How to use ConfigCat's feature flags in Solid.js

How to use ConfigCat's feature flags in Solid.js

A step-by-step guide on how to use ConfigCat's feature flags in Solid.js.

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When it comes to smooth deployment and roll-out of new features in software products, feature flags play a critical role. Across software development workflows like agile, they are becoming essential. I have found that using them drastically reduced the risk of adversely affecting user experience since they enable me to quickly disable a new feature if unintentional bugs are discovered.

Let's define feature flags

Feature flags can be thought of as virtual tags that can be attached to new or updated software components you want to roll out. A tag can be set to either true or false. Thus, you can use it in a conditional statement in your code to display the new feature when it is true. In general, this mechanism is called feature flagging, and individual tags are called feature flags.

Feature flagging can be used in many programming languages and is not limited to a particular one. Let's look at how we can use them in a Solid.js app.

Using feature flags in Solid.js

Solid.js is a JavaScript framework similar to React. It is considered to be one of the fastest JavaScript frameworks out there. It is built with a reactive core from the ground up and uses actual DOM nodes rather than a virtual DOM when compared to React.

Before we start, let's take a look at some prerequisites to get up and running:

Pre-requisites

With that covered, let's turn our attention to the sample app and discuss how we can implement feature flagging.

Using the sample app

1. Clone the GitHub repository.

2. Run the following commands to install the required NPM packages and run the app:

npm install
npm run dev

3. You should be able to view the app in your browser by visiting http://localhost:3000/.

4. Here's what it should look like:

Consider the random hex color generator component as the new feature to be rolled out. We will link a feature flag to this component to seamlessly deploy it. In this way, we can toggle it on or off remotely without touching or redeploying our code. We can do this with the help of a cloud-hosted feature flag service like ConfigCat. ConfigCat supports simple feature toggles, user segmentation, and A/B testing and has a generous free tier for low-volume use cases or those just starting out.

Integrating with ConfigCat

1. To use ConfigCat, you'll need to sign up for a free account.

2. In the dashboard, create a feature flag with the following details.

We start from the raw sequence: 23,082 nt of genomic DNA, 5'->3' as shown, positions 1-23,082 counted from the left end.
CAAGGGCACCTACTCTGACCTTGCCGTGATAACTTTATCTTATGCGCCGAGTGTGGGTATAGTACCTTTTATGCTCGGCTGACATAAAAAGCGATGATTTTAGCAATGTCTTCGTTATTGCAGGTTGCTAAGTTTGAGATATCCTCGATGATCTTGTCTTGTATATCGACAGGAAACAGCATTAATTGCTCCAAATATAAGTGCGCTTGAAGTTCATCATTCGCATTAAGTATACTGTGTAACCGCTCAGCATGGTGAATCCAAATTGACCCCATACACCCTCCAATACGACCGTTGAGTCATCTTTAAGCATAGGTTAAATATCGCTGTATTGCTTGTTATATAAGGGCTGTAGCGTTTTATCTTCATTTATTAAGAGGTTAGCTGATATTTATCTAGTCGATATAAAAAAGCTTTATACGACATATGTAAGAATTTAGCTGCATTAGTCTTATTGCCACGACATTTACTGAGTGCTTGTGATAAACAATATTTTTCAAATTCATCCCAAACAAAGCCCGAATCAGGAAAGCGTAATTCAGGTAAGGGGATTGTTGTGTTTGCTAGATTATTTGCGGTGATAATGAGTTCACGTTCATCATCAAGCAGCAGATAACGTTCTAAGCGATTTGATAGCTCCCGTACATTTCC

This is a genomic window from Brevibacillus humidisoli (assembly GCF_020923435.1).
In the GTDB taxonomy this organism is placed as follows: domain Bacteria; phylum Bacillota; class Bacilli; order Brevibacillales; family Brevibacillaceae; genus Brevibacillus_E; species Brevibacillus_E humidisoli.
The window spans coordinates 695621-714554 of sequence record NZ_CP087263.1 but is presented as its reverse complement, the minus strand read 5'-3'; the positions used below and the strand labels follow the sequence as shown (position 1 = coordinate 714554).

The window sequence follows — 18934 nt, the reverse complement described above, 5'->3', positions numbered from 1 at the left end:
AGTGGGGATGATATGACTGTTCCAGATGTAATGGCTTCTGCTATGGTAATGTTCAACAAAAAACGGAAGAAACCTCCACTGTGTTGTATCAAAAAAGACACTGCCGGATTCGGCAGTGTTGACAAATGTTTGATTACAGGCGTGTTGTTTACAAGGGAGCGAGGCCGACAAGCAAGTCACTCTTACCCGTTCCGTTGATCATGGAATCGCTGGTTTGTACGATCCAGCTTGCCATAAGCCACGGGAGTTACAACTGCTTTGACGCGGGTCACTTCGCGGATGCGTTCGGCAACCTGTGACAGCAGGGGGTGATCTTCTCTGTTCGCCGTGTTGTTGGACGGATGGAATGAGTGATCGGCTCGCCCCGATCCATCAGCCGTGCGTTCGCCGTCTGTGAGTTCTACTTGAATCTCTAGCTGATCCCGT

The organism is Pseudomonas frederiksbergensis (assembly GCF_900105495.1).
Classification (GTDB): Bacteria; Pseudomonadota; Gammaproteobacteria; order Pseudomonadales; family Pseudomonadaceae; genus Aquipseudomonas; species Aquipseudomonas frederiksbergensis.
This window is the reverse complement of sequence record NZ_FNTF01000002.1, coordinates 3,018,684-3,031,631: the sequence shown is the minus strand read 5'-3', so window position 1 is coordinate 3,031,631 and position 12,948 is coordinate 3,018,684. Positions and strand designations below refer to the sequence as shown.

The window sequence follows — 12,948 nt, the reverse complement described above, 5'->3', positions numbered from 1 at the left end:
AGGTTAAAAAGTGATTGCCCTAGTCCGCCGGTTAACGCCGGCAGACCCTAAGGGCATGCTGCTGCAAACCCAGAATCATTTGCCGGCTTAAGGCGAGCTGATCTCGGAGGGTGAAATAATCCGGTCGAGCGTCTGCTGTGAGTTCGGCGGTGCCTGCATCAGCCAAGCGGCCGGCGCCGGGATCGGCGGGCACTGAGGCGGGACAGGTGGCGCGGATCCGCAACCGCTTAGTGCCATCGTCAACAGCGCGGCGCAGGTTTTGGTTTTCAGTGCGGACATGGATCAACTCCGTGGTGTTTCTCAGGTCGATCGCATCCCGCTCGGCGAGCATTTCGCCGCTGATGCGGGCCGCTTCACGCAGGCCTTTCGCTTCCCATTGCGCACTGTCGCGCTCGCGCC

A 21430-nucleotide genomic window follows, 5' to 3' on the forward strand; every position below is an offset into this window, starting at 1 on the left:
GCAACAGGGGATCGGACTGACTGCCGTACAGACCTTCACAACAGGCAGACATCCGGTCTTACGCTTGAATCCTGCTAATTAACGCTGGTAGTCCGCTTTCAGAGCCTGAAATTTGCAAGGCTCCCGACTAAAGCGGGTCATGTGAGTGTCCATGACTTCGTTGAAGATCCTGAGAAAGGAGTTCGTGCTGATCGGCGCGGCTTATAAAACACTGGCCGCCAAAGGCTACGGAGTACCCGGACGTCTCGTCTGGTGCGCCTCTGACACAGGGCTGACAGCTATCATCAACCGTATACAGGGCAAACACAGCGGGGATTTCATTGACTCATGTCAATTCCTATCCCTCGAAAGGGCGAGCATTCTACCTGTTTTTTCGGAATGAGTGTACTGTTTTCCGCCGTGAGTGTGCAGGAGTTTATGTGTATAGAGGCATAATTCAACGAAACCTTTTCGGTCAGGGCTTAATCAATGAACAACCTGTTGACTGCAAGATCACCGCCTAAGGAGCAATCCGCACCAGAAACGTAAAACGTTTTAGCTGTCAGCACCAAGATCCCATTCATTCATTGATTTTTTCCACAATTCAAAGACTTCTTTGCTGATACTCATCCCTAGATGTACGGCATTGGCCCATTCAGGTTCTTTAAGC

3. You'll need to install the ConfigCat JavaScript SDK into your app with the command below. With this SDK, the app will be able to access your ConfigCat dashboard and probe the feature flag status. Our next step will be to import and use it.

npm i configcat-js

4. In the src/App.jsx file, or in your .jsx file that includes the new component to be rolled out, Import the SDK client:

import * as configcat from 'configcat-js';

5. Create the client with your SDK key. Generally, you should keep this key private and outside your code base.

let configCatClient = configcat.createClient('YOUR_SDK_KEY');

6. Create a signal called canShowRandomColorGenerator. Since a signal is reactive in nature, the app will only re-render the component (in our case, the random color generator component) that relies on it whenever its value changes.

const [canShowRandomColorGenerator, setCanShowRandomColorGenerator] =
  createSignal(true);

7. Add the below code to update the signal value when the status of the feature flag is pulled from ConfigCat.

configCatClient
  .getValueAsync('canshowrandomcolorgenerator', false)
  .then((value) => {
    setCanShowRandomColorGenerator(value);
  });

8. Finally, add a Show block to render the random color generator component when the value of the canShowRandomColorGenerator signal is set to true. I've also added a fallback component called FeatureNotAvailable that will be rendered when the signal value is false (when the feature flag is off).

<Show when={canShowRandomColorGenerator()} fallback={<FeatureNotAvailable />}>
  <RandomColor />
</Show>

You can find the complete code for the src/App.jsx file here:

Pulling it all together

1. Head over to the ConfigCat dashboard and turn off the feature flag.

2. Refresh the page and you should now see the featureNotAvailable component instead.

3. That's it!

While this is somewhat of a standard approach, deploying a new feature to your entire user base may not be ideal in some cases. It is possible to narrow feature releases to specific user segments based on their demographics and personal characteristics from within your ConfigCat dashboard. For example, you might choose to release your new feature to only British users over the age of 23 or something similar.

Final thoughts

Flagging new features in your software applications for your next roll-out shouldn't be difficult. As we discussed, adopting a broader feature flagging solution like ConfigCat and learning how to use it is fairly simple. With the 10-minute trainable interface, you and your team can get up and running quickly. In my experience, feature flags are the bread and butter when it comes to development workflows with steady feature roll-outs, canary deployments, and A/B testing. Using them can save you valuable time, and they can be used in many languages and frameworks you already know and work with.

Stay tuned

For more awesome posts like these and other announcements, follow ConfigCat on Twitter, Facebook, LinkedIn, and GitHub. The most lovable feature flag service, ever.

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